Monday, November 10, 2008

More Xml Design Patterns

[This was originally posted at]


Last month I mentioned some tips for structuring xml, which could be seen as the start of primitive Xml Design Patterns. Here are three more ideas.


Strongly-typed nodes


Say you have a node, which can have several different groups of attributes. For example, you're making a test automation DSL, and you need to assert that various conditions are met. You may have a basic assert, a correct-page assert, and a text-search assert:

The schema for this becomes messy - you'll have one node (Assert) with all possible attributes. Your interpreter will need to infer which action to take based on the current attributes. Validating the xml file also becomes error-prone. It's doable, but messy. Compare that to this:

.Page pageName="myPage.aspx" />

.Text textToFind="EmpId123" isRegex="false" isCaseSensitive="false" />

This approach has essentially three nodes: Assert, Assert.Page, and Assert.Text. This effectively gives you "strongly-typed nodes". Your interpreter instantly knows which type of node, and therefore what action it expects and how to validate its attributes. Your schema becomes simpler because each node type has only the relevant attributes. This isn't always the best approach, but it can be a good one in certain cases.



Serializing complex objects to attribute strings


You can serialize almost any object to Xml, but the question is what is the best way to do it? For example, you could serialize an array as a bunch of nodes:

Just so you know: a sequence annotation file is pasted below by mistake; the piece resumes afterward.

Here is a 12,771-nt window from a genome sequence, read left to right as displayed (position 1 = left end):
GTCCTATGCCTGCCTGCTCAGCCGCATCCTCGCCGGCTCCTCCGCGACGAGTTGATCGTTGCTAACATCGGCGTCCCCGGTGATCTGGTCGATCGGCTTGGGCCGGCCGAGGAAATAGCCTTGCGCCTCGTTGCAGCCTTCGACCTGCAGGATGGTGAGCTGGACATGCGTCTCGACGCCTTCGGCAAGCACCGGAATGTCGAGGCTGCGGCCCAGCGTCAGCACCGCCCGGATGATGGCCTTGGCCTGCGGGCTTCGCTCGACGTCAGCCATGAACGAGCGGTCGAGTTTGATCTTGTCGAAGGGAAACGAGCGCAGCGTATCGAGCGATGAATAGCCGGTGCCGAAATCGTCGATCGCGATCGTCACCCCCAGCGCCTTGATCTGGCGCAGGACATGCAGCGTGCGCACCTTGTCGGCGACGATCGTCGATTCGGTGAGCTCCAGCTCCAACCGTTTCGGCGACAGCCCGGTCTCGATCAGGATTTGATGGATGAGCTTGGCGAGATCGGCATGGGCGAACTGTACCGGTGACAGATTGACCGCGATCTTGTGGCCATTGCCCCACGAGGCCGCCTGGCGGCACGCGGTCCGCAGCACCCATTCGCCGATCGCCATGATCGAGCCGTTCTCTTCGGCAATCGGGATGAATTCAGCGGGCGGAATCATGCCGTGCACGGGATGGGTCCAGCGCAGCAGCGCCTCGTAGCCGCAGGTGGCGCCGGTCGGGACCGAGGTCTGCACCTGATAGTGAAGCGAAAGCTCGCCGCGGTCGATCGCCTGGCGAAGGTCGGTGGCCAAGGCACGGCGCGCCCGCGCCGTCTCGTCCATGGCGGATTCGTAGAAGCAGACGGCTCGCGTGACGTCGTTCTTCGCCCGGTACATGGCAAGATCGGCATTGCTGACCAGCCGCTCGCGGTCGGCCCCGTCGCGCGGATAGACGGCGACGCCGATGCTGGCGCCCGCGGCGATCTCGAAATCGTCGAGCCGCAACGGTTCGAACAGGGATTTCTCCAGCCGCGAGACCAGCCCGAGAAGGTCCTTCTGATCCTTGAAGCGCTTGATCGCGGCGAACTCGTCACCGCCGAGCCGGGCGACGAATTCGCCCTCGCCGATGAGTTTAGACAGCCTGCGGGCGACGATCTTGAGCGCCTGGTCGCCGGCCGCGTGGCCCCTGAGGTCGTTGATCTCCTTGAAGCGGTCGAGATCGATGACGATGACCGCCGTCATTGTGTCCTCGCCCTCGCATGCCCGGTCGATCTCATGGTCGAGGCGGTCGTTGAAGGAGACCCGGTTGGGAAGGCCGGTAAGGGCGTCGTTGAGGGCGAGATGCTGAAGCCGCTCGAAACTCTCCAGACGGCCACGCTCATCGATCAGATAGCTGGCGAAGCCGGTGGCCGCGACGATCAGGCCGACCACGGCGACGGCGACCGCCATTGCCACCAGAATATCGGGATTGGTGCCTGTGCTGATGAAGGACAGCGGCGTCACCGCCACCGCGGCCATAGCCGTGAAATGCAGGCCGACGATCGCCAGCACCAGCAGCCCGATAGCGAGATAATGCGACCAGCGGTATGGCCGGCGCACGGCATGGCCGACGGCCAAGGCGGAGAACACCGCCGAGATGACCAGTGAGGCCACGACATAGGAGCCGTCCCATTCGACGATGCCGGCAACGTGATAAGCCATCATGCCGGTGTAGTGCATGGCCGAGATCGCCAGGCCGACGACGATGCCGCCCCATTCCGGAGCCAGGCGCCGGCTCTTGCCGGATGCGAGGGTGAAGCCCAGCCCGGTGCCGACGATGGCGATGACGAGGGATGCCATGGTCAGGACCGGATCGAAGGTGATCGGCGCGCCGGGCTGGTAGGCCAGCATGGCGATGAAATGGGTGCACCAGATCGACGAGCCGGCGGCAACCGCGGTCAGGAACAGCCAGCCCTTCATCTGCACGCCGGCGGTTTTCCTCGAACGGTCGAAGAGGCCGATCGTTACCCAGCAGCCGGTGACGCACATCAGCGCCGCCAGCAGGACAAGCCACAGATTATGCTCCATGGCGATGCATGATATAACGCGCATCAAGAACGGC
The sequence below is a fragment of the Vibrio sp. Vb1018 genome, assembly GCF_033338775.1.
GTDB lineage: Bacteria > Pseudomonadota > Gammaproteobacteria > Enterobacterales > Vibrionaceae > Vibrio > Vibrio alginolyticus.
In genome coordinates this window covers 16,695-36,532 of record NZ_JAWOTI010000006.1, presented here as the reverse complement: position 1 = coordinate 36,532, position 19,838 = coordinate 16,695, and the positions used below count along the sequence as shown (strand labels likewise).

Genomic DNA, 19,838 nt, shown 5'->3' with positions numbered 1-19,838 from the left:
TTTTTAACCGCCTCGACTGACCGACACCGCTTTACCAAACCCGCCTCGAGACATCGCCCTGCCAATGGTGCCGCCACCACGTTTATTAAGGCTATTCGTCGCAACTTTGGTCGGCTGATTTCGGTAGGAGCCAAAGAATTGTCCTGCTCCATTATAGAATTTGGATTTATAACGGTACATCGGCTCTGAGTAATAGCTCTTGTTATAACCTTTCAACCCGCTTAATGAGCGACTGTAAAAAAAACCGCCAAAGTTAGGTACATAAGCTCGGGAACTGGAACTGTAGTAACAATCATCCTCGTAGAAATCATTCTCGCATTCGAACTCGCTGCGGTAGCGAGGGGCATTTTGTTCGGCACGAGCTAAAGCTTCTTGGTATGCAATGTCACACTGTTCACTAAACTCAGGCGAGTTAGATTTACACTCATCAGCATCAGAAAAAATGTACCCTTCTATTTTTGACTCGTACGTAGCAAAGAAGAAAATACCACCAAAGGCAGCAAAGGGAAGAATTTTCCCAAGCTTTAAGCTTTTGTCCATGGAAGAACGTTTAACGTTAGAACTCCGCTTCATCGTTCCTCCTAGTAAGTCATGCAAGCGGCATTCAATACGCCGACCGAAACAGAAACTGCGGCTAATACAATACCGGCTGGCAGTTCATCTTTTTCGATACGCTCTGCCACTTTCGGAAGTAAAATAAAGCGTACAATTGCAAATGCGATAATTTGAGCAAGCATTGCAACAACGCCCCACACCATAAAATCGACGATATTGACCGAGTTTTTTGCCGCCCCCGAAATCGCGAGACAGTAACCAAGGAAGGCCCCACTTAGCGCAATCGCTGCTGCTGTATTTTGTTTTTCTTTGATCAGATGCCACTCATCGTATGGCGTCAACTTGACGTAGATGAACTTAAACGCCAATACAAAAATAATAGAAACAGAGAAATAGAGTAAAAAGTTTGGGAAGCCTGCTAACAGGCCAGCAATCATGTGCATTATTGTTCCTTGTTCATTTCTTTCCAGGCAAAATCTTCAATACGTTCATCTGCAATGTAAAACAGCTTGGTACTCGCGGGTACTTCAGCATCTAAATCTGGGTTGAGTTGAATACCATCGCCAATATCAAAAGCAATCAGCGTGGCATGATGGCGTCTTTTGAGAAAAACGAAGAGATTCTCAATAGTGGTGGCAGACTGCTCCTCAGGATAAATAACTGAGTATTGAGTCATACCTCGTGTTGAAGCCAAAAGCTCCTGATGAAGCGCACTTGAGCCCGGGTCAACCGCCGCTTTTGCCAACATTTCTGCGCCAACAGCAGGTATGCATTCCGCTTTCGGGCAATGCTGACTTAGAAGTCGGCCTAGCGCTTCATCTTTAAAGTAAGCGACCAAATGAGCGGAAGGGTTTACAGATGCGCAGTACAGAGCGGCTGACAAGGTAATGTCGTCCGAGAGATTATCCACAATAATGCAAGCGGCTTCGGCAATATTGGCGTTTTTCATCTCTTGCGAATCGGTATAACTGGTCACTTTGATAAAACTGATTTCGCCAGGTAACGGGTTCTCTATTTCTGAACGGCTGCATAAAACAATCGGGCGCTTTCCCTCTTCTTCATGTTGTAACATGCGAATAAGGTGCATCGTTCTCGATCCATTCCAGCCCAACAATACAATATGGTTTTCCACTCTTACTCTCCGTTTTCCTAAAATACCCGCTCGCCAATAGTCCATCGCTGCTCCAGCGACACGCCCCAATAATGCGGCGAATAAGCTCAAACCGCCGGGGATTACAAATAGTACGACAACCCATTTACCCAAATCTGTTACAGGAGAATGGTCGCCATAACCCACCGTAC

However, this is somewhat bloated. A more concise way is to serialize it to a string, and then store the results in an attribute:

You could serialize an array as a CSV list: "1,2,3".

You could serialize a name-value pair: "name1=value1;name2=value2" (this is what MSBuild does)

You could even have a mini DSL, like the Silverlight path expressions: "M 10,100 C 10,300 300,-200 300,100".


The main thing this approach requires is an easy way to serialize and deserialize the object to a string. If you've got that, then this technique becomes very reasonable.



Abstract complex objects to inner content


Silverlight uses Xaml markup to describe the UI. Xaml allows a lot of style markup.


You can create a simple ellipse, shading the entire thing a solid blue.

Fill="Blue" />

However, you can also give it a more advanced two-color gradient shade by abstracting the "Fill" markup to the inner nodes of the ellipse. Specifying a single attribute is great when you can serialize all the necessary info to a single string, else you can leverage the more-powerful inner xml nodes (per a Jesse Liberty tutorial).



This allows the best of both worlds - the single-line common case, and the more advanced case.

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